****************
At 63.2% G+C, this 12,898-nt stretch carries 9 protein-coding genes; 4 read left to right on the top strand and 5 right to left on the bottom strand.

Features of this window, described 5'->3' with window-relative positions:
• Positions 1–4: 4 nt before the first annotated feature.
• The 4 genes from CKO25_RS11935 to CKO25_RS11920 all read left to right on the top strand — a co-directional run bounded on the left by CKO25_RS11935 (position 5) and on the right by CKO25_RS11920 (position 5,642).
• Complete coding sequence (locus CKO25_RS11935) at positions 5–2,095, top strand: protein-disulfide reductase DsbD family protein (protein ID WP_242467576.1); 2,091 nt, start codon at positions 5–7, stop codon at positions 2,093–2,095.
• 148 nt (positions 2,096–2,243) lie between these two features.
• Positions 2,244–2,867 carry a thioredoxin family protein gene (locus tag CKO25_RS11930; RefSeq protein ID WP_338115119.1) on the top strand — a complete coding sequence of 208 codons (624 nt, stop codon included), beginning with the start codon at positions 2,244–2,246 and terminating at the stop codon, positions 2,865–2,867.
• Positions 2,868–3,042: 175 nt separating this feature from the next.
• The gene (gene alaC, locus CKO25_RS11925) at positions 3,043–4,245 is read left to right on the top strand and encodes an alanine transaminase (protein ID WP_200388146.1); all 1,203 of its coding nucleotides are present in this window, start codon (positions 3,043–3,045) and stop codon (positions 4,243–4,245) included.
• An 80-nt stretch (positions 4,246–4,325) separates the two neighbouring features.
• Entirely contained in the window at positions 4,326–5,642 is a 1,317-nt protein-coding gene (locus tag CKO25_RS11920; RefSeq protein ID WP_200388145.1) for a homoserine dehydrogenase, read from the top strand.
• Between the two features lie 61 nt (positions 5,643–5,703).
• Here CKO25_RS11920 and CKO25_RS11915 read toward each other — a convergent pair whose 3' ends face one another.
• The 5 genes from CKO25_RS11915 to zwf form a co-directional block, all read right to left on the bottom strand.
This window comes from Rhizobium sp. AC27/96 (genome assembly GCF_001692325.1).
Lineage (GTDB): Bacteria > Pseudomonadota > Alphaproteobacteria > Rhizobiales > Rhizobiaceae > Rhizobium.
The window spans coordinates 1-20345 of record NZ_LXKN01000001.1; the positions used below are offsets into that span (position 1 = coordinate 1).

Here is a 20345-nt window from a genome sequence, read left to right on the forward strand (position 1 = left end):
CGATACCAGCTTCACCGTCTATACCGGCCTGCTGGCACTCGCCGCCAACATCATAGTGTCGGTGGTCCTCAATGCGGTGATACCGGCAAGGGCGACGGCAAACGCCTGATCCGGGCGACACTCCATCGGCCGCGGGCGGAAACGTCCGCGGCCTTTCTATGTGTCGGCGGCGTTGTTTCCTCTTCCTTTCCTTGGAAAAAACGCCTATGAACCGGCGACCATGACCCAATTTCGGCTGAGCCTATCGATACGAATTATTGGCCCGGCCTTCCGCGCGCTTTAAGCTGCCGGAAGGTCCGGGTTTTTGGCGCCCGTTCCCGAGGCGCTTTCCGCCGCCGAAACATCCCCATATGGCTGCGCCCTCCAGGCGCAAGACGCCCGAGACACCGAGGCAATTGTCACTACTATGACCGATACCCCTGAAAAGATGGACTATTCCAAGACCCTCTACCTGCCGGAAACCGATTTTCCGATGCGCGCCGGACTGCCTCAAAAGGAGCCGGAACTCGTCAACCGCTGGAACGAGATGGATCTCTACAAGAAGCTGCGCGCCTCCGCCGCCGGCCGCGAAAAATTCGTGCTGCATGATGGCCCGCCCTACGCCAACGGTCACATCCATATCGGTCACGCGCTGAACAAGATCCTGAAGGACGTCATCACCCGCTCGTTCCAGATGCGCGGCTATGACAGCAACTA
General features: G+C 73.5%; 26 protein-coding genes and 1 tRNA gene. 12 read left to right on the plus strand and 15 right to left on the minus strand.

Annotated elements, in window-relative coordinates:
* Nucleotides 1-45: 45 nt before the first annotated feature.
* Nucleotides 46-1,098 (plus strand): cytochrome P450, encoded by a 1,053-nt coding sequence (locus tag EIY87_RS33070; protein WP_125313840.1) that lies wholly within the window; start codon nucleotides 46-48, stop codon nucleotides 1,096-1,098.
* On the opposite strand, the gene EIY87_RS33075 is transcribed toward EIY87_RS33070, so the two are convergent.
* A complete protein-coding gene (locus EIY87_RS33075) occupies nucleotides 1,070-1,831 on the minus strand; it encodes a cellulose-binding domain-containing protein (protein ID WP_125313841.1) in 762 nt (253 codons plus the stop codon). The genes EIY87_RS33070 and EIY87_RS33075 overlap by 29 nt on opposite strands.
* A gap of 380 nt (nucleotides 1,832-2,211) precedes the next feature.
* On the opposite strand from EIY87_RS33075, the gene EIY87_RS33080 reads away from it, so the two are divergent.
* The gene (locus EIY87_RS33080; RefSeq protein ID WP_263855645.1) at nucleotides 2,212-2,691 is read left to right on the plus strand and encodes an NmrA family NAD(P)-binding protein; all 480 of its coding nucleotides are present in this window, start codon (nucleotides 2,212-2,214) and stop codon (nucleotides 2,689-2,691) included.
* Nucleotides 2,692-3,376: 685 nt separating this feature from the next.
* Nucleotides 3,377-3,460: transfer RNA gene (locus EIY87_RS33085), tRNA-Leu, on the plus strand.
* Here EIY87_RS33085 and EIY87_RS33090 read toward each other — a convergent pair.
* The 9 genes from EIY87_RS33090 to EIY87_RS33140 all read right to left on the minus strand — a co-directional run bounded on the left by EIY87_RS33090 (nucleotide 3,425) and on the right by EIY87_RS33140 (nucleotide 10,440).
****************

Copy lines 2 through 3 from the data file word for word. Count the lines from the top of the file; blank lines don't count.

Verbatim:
Features of this window, described 5'->3' with window-relative positions:
• Positions 1–4: 4 nt before the first annotated feature.